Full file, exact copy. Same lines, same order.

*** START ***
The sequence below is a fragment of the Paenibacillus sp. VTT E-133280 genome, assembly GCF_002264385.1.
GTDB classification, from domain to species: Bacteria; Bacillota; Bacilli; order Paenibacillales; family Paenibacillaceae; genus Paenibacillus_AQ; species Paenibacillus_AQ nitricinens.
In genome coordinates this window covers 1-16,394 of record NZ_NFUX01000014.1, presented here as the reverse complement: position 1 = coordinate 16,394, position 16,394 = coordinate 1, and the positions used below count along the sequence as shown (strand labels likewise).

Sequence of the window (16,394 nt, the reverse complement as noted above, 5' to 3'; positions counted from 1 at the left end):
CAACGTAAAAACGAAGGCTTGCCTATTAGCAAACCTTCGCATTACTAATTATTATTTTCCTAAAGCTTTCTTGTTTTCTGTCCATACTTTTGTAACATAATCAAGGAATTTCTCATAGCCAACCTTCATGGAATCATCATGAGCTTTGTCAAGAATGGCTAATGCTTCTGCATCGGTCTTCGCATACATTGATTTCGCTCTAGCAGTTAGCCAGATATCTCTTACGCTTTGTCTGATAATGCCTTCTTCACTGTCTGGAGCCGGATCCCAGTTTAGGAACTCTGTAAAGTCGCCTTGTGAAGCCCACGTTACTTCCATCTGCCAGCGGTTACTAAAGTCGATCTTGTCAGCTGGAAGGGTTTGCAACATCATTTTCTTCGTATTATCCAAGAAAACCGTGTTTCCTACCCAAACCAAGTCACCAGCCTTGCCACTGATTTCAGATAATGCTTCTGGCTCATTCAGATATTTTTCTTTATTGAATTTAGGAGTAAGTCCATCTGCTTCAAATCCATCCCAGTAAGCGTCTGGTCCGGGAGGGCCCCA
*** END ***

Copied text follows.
The sequence below is a fragment of the Paenibacillus sp. VTT E-133280 genome, assembly GCF_002264385.1.
GTDB classification, from domain to species: Bacteria; Bacillota; Bacilli; order Paenibacillales; family Paenibacillaceae; genus Paenibacillus_AQ; species Paenibacillus_AQ nitricinens.
In genome coordinates this window covers 1-16,394 of record NZ_NFUX01000014.1, presented here as the reverse complement: position 1 = coordinate 16,394, position 16,394 = coordinate 1, and the positions used below count along the sequence as shown (strand labels likewise).

Sequence of the window (16,394 nt, the reverse complement as noted above, 5' to 3'; positions counted from 1 at the left end):
CAACGTAAAAACGAAGGCTTGCCTATTAGCAAACCTTCGCATTACTAATTATTATTTTCCTAAAGCTTTCTTGTTTTCTGTCCATACTTTTGTAACATAATCAAGGAATTTCTCATAGCCAACCTTCATGGAATCATCATGAGCTTTGTCAAGAATGGCTAATGCTTCTGCATCGGTCTTCGCATACATTGATTTCGCTCTAGCAGTTAGCCAGATATCTCTTACGCTTTGTCTGATAATGCCTTCTTCACTGTCTGGAGCCGGATCCCAGTTTAGGAACTCTGTAAAGTCGCCTTGTGAAGCCCACGTTACTTCCATCTGCCAGCGGTTACTAAAGTCGATCTTGTCAGCTGGAAGGGTTTGCAACATCATTTTCTTCGTATTATCCAAGAAAACCGTGTTTCCTACCCAAACCAAGTCACCAGCCTTGCCACTGATTTCAGATAATGCTTCTGGCTCATTCAGATATTTTTCTTTATTGAATTTAGGAGTAAGTCCATCTGCTTCAAATCCATCCCAGTAAGCGTCTGGTCCGGGAGGGCCCCA